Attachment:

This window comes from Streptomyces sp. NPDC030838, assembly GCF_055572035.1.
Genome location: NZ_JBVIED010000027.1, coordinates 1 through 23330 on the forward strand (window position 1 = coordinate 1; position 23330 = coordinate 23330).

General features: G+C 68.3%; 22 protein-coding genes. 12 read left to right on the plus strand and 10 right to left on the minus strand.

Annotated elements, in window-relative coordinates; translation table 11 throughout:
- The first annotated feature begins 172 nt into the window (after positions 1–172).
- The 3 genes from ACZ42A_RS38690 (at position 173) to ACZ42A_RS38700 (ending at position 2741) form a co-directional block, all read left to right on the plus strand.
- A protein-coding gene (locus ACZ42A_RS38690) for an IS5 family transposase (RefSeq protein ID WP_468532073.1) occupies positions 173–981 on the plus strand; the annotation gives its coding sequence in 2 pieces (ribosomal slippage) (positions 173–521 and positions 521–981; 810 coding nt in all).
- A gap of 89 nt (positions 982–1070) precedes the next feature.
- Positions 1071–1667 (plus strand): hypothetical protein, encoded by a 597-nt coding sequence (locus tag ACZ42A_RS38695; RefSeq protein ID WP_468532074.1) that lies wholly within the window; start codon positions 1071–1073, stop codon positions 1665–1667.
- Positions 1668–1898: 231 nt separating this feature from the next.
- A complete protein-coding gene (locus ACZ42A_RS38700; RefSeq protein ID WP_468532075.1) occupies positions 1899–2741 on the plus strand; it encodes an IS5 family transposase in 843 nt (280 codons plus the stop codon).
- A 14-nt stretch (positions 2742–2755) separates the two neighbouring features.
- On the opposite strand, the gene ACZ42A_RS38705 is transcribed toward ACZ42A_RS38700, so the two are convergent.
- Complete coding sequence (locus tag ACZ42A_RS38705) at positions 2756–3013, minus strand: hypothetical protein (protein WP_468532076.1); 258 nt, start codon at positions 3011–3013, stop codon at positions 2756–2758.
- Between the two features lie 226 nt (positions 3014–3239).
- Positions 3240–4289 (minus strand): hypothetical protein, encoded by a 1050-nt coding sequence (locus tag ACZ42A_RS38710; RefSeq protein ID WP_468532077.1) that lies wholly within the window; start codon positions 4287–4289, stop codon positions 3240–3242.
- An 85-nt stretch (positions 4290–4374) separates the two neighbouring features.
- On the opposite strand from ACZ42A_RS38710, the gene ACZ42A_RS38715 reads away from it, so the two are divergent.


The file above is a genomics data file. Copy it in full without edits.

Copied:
This window comes from Streptomyces sp. NPDC030838, assembly GCF_055572035.1.
Genome location: NZ_JBVIED010000027.1, coordinates 1 through 23330 on the forward strand (window position 1 = coordinate 1; position 23330 = coordinate 23330).

General features: G+C 68.3%; 22 protein-coding genes. 12 read left to right on the plus strand and 10 right to left on the minus strand.

Annotated elements, in window-relative coordinates; translation table 11 throughout:
- The first annotated feature begins 172 nt into the window (after positions 1–172).
- The 3 genes from ACZ42A_RS38690 (at position 173) to ACZ42A_RS38700 (ending at position 2741) form a co-directional block, all read left to right on the plus strand.
- A protein-coding gene (locus ACZ42A_RS38690) for an IS5 family transposase (RefSeq protein ID WP_468532073.1) occupies positions 173–981 on the plus strand; the annotation gives its coding sequence in 2 pieces (ribosomal slippage) (positions 173–521 and positions 521–981; 810 coding nt in all).
- A gap of 89 nt (positions 982–1070) precedes the next feature.
- Positions 1071–1667 (plus strand): hypothetical protein, encoded by a 597-nt coding sequence (locus tag ACZ42A_RS38695; RefSeq protein ID WP_468532074.1) that lies wholly within the window; start codon positions 1071–1073, stop codon positions 1665–1667.
- Positions 1668–1898: 231 nt separating this feature from the next.
- A complete protein-coding gene (locus ACZ42A_RS38700; RefSeq protein ID WP_468532075.1) occupies positions 1899–2741 on the plus strand; it encodes an IS5 family transposase in 843 nt (280 codons plus the stop codon).
- A 14-nt stretch (positions 2742–2755) separates the two neighbouring features.
- On the opposite strand, the gene ACZ42A_RS38705 is transcribed toward ACZ42A_RS38700, so the two are convergent.
- Complete coding sequence (locus tag ACZ42A_RS38705) at positions 2756–3013, minus strand: hypothetical protein (protein WP_468532076.1); 258 nt, start codon at positions 3011–3013, stop codon at positions 2756–2758.
- Between the two features lie 226 nt (positions 3014–3239).
- Positions 3240–4289 (minus strand): hypothetical protein, encoded by a 1050-nt coding sequence (locus tag ACZ42A_RS38710; RefSeq protein ID WP_468532077.1) that lies wholly within the window; start codon positions 4287–4289, stop codon positions 3240–3242.
- An 85-nt stretch (positions 4290–4374) separates the two neighbouring features.
- On the opposite strand from ACZ42A_RS38710, the gene ACZ42A_RS38715 reads away from it, so the two are divergent.